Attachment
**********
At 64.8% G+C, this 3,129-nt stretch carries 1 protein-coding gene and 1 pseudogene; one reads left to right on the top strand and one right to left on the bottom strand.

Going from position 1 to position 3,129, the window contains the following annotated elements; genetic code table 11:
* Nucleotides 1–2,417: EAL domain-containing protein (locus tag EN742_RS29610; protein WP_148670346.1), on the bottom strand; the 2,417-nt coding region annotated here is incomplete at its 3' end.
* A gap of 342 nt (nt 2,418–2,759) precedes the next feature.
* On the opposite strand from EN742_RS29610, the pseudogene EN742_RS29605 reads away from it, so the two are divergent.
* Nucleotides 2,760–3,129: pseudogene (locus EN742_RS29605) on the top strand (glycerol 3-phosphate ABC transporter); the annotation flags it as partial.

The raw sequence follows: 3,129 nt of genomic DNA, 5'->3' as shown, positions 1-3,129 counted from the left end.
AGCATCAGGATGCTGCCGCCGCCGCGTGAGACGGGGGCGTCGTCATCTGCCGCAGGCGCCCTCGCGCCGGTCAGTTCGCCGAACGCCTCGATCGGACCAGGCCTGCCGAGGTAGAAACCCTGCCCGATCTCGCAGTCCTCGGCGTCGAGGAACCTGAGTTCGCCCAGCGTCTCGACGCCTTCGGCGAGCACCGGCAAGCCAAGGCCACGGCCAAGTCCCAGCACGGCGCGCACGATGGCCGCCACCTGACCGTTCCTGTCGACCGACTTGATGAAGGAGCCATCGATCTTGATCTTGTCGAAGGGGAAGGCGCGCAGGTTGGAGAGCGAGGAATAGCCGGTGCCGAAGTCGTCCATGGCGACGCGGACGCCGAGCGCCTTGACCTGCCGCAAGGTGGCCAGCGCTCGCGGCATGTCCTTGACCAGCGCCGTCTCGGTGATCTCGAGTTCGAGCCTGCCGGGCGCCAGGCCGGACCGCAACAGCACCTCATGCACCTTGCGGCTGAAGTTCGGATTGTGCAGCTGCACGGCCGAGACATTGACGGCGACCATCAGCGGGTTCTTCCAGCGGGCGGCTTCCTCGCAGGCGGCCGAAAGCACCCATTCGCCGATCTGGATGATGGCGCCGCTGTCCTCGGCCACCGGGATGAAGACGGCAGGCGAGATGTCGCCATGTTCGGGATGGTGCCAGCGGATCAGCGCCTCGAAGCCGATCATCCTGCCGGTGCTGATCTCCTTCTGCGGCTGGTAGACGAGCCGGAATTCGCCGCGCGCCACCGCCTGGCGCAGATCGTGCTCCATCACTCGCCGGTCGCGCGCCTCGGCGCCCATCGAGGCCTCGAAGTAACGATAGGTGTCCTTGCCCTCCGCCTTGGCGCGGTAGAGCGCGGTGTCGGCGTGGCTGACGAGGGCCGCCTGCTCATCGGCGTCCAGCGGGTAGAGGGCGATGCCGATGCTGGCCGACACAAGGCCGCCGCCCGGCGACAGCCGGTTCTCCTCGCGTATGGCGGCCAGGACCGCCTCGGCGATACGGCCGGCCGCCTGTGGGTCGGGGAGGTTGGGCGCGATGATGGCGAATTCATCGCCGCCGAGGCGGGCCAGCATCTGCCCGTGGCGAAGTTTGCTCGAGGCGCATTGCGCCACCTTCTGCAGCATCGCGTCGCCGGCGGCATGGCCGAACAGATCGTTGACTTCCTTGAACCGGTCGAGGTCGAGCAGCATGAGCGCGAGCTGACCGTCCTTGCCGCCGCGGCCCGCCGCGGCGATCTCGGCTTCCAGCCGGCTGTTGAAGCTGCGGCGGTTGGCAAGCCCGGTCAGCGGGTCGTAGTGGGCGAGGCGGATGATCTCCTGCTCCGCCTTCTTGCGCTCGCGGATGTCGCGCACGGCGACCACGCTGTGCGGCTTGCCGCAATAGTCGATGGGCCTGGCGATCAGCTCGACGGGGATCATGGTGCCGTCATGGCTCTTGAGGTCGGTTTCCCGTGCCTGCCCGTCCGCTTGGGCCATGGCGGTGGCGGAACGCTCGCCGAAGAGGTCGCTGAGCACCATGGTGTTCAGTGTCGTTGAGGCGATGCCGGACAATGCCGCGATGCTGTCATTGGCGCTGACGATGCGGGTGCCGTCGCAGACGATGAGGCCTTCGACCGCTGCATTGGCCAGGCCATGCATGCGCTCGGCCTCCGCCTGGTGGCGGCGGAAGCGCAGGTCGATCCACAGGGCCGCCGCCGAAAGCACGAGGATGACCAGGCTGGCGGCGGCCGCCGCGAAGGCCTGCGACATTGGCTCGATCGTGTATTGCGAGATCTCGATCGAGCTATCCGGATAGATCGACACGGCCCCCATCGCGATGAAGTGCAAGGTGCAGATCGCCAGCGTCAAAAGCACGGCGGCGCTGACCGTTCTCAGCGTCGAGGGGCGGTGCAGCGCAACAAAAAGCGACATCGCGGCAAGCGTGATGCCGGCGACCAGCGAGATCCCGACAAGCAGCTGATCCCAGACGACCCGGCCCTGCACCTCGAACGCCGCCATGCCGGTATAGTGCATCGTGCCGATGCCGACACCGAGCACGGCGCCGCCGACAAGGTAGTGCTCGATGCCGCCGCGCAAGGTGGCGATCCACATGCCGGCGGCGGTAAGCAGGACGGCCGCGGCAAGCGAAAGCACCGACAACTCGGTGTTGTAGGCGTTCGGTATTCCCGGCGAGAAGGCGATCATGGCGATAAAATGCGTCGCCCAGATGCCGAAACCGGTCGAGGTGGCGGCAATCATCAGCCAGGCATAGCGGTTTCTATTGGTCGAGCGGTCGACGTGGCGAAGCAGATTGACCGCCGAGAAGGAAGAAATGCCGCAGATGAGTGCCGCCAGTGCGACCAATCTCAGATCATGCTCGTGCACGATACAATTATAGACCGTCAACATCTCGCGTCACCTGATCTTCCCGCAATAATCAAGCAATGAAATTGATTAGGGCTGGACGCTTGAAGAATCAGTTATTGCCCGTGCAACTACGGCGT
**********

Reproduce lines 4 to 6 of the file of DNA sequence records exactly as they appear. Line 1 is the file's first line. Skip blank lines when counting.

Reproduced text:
* A gap of 342 nt (nt 2,418–2,759) precedes the next feature.
* On the opposite strand from EN742_RS29610, the pseudogene EN742_RS29605 reads away from it, so the two are divergent.
* Nucleotides 2,760–3,129: pseudogene (locus EN742_RS29605) on the top strand (glycerol 3-phosphate ABC transporter); the annotation flags it as partial.